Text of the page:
The Democrat deGravelles

Though Charles and Virginia deGravelles were pioneering Louisiana Republicans, their twin son, John W. deGravelles, is a liberal Democrat who in 2014 was appointed to the United States District Court for the Middle District of Louisiana by U.S. President Barack H. Obama.

On August 31, 2014, Judge deGravelles, who is based in Baton Rouge, partially blocked enforcement of Louisiana's new abortion law which was to have taken effect the following day. The measure required those performing abortions to have admitting privileges at a hospital within thirty miles of the abortion facility. Four physicians challenged the law to seek more time to comply with the requirement for hospital privileges. DeGravelles allowed the four to continue to provide abortions without prosecution pending a permanent injunction. DeGravelles said that the doctors' risk of being fined and losing their licenses to perform abortions outweighed any injury to the state.[2]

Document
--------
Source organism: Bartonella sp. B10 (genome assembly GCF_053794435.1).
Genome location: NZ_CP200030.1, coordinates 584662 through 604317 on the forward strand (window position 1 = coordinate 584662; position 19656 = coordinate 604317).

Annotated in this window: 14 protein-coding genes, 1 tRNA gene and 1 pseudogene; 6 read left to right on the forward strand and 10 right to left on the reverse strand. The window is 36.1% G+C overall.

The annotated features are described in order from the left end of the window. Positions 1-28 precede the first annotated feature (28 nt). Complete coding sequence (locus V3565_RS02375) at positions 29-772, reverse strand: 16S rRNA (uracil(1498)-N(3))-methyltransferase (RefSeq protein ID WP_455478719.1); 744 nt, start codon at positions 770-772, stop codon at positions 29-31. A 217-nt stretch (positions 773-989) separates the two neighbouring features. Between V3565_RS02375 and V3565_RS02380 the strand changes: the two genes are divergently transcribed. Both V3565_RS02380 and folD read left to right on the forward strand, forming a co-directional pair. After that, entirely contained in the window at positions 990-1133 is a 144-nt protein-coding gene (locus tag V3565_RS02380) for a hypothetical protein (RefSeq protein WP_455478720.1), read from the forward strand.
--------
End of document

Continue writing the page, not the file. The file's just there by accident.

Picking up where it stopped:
In January 2016, Judge deGravelles declared unconstitutional a Louisiana state law which would have required abortion clinics to meet health and safety standards. The law would have required that abortionists have admitting privileges at a local hospital. Facilities which perform more than five abortions would have to maintain proper licensing. Under the law, all abortions would require informed consent. Louisiana Attorney General Jeff Landry appealed deGravelles' decision to the United States Court of Appeals for the Fifth Circuit in New Orleans.[3]


  1. 1.0 1.1 1.2 Mary Virginia Wheadon deGravelles. The Baton Rouge Advocate (September 4, 2017). Retrieved on September 5, 2017.
  2. Cole Avery (August 31, 2014). Judge partially blocks state's new abortion law, which takes effect Monday. New Orleans Times-Picayune. Retrieved on September 2, 2014.
  3. Micaiah Bilger, "Louisiana Judge Overturns Pro-Life Law That Could Close Abortion Clinics Not Protecting Women," Life News, January 27, 2016.